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Border zones are areas near borders that have special restrictions to movement. Governments may forbid unauthorized entry to border zones and restrict property ownership in the area. The zones function as buffer zones specifically monitored by border patrols in order to prevent illegal entry. Restricting entry aids in pinpointing illegal intruders. Between hostile states, the border zone can be heavily militarized with mine fields, barbed wire and watchtowers. Some border zones are designed to prevent illegal immigration, and do not have many restrictions but may operate checkpoints within the border zone to check immigration status. In most places, a border vista is usually included and/or required.
United States Border Patrol has rights to stop anyone with a probable cause at interior checkpoints. However, the United States does not have border zones, because free movement is legal up to the actual border and there are no laws to limit property ownership. Whereas, movement inside a border zone without a license is an offense and results in an arrest. No probable cause is required as the mere presence inside the zone is an offense, if it is intentional. In East German and Soviet practice (the Iron Curtain), inside the border zone there was a death strip. Border guards were required to shoot anyone trying to escape over it.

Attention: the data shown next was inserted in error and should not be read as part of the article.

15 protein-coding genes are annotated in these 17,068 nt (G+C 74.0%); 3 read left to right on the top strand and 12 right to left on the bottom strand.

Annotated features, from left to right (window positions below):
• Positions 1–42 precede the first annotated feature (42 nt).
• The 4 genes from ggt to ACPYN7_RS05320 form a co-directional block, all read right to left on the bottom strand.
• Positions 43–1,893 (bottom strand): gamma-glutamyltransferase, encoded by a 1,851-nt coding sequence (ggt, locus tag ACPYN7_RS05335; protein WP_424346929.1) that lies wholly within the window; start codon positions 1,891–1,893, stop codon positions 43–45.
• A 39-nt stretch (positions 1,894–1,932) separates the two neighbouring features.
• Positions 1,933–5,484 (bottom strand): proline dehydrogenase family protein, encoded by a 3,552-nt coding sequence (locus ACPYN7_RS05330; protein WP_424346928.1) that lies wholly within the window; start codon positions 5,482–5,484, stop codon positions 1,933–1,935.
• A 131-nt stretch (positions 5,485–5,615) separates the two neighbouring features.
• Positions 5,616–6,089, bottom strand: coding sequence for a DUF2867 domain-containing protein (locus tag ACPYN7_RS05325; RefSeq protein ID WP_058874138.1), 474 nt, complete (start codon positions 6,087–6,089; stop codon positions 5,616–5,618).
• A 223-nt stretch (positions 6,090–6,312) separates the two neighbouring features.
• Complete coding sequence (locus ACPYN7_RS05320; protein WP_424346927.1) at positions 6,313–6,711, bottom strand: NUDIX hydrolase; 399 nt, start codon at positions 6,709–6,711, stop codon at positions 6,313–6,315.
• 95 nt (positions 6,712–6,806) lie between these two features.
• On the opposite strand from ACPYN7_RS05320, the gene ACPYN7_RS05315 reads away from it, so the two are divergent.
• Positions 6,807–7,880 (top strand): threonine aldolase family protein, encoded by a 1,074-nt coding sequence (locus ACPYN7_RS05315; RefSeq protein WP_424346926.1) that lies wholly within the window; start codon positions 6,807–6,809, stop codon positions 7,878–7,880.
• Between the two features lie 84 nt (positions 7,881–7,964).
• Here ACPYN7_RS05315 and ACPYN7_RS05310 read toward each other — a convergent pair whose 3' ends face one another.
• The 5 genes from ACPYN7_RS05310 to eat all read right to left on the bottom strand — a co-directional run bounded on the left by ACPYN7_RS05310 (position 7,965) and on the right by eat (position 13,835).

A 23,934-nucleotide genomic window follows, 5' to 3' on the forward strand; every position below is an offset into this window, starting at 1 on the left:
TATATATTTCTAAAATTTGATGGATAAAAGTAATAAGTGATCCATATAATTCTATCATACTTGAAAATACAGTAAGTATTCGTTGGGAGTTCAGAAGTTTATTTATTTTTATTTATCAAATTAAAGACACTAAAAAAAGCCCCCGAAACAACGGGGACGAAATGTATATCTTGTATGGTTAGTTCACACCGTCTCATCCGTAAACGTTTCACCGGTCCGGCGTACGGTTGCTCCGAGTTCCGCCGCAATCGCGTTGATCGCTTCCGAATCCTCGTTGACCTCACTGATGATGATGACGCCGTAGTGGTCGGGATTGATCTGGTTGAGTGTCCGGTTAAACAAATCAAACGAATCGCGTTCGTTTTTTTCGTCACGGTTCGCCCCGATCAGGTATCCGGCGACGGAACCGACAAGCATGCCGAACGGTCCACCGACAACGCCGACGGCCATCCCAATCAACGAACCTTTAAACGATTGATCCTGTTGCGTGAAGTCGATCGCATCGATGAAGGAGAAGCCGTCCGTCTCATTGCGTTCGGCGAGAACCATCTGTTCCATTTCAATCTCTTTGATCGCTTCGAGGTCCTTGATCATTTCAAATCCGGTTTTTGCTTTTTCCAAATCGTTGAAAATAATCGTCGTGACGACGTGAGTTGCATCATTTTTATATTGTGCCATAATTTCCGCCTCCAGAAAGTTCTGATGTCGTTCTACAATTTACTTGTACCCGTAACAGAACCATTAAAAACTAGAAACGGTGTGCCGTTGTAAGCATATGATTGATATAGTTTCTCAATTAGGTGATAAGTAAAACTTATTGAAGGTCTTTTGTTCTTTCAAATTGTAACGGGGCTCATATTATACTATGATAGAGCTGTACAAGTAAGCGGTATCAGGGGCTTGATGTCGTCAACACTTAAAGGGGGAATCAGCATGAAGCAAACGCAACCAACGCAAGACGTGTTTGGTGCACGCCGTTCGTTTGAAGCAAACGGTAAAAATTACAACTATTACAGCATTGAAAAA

- Border Security Zone of Russia
- Korean Demilitarized Zone
- Frontier Closed Area in Hong Kong
- Finnish–Russian border
- World War I: The Wire of Death in Belgium
- Cold War: The Iron Curtain was a collective term for the border between the Western states and the Eastern Bloc. One of the most militarized parts was the restricted zone of the inner German border. The restrictions on building and habitation made the area a "green corridor" (European Green Belt).